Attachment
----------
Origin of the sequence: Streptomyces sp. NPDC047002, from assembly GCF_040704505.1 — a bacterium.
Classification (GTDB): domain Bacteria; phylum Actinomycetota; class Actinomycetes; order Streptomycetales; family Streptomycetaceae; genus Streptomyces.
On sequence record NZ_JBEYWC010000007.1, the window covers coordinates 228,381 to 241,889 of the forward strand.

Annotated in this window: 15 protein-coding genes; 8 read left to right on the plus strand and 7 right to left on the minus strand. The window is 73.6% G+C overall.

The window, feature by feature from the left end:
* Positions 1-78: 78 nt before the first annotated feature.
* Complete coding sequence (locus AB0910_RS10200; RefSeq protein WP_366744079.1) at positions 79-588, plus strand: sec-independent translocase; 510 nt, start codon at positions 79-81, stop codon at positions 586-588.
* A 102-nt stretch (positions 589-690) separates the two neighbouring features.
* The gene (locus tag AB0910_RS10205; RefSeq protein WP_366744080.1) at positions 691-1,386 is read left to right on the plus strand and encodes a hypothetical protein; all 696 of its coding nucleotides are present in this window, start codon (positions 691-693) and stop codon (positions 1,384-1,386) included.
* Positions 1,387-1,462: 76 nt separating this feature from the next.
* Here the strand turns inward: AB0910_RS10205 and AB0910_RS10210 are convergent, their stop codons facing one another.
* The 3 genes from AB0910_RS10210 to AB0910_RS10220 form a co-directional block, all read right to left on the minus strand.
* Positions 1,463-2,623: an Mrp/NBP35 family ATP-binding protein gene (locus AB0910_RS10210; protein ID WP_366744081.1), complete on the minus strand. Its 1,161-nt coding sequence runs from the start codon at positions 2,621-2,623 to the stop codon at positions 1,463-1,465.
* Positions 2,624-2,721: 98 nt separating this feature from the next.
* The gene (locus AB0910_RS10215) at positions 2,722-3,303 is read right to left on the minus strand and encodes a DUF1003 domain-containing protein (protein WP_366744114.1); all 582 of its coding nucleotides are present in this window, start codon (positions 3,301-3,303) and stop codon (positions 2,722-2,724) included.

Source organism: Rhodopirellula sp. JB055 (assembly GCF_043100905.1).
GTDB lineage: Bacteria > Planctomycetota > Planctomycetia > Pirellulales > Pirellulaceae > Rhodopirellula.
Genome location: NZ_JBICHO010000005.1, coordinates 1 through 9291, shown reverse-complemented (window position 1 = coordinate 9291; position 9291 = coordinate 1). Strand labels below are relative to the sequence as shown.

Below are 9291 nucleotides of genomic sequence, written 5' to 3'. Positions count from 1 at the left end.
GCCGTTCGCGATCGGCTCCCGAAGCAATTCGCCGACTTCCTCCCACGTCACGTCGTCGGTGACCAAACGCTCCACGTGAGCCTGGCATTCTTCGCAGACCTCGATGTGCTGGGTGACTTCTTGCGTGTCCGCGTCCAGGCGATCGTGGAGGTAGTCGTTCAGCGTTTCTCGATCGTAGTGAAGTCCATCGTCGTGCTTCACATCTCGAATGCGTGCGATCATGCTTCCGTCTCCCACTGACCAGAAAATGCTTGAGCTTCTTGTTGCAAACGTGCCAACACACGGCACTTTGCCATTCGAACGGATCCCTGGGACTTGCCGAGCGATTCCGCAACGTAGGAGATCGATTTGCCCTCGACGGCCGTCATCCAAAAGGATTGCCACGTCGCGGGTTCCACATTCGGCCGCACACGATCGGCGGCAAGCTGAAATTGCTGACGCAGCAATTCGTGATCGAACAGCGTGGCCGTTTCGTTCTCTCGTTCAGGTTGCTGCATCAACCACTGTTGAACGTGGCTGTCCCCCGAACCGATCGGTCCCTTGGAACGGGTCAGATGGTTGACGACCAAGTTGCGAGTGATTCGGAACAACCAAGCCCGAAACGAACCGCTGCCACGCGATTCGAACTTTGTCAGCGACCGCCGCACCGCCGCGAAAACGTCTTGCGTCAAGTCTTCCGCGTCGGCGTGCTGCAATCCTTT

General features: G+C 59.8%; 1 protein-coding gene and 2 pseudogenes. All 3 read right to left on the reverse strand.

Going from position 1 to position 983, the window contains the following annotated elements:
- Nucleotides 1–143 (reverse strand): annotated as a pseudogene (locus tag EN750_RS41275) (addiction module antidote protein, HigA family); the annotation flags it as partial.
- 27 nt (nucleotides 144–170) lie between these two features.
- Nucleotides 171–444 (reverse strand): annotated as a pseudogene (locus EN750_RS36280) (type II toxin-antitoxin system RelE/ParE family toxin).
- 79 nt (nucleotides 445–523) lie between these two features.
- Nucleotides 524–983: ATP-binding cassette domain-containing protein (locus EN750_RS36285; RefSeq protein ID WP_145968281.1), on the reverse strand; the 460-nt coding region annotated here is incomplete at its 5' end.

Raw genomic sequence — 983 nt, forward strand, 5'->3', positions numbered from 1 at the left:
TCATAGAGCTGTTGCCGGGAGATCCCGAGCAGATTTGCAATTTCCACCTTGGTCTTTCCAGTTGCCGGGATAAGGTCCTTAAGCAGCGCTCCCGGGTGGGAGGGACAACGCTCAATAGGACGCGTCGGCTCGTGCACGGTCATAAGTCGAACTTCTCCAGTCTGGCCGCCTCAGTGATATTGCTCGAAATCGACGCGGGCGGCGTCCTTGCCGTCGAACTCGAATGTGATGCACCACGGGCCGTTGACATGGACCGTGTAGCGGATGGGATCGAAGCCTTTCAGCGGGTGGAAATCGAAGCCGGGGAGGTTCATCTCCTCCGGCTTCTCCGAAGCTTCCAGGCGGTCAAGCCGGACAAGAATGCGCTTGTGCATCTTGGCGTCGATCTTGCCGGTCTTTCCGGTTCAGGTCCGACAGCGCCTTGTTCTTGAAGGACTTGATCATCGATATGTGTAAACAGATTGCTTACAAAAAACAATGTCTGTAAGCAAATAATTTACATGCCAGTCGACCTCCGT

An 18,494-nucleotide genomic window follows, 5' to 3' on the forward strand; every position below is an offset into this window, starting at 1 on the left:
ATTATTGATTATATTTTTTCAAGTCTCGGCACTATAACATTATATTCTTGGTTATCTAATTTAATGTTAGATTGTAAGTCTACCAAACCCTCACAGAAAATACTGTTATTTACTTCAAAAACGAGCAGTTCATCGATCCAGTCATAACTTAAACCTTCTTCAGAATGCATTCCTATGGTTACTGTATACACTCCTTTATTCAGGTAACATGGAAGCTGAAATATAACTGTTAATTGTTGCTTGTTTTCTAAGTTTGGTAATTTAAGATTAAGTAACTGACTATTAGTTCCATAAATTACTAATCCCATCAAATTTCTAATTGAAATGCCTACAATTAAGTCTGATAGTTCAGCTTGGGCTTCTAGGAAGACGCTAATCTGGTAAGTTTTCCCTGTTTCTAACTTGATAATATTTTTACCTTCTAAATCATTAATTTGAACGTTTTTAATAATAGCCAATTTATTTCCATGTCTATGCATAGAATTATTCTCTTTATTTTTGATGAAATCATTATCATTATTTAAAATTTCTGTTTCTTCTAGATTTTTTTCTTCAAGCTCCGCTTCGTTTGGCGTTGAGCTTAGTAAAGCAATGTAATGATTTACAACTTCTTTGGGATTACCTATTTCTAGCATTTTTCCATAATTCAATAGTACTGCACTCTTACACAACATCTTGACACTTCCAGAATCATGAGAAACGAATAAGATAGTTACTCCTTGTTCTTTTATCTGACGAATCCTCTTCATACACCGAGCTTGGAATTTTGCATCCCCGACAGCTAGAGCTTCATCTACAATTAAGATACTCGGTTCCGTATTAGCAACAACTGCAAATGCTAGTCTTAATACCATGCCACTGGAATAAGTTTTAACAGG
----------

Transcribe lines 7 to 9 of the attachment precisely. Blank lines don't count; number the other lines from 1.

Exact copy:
* Complete coding sequence (locus AB0910_RS10200; RefSeq protein WP_366744079.1) at positions 79-588, plus strand: sec-independent translocase; 510 nt, start codon at positions 79-81, stop codon at positions 586-588.
* A 102-nt stretch (positions 589-690) separates the two neighbouring features.
* The gene (locus tag AB0910_RS10205; RefSeq protein WP_366744080.1) at positions 691-1,386 is read left to right on the plus strand and encodes a hypothetical protein; all 696 of its coding nucleotides are present in this window, start codon (positions 691-693) and stop codon (positions 1,384-1,386) included.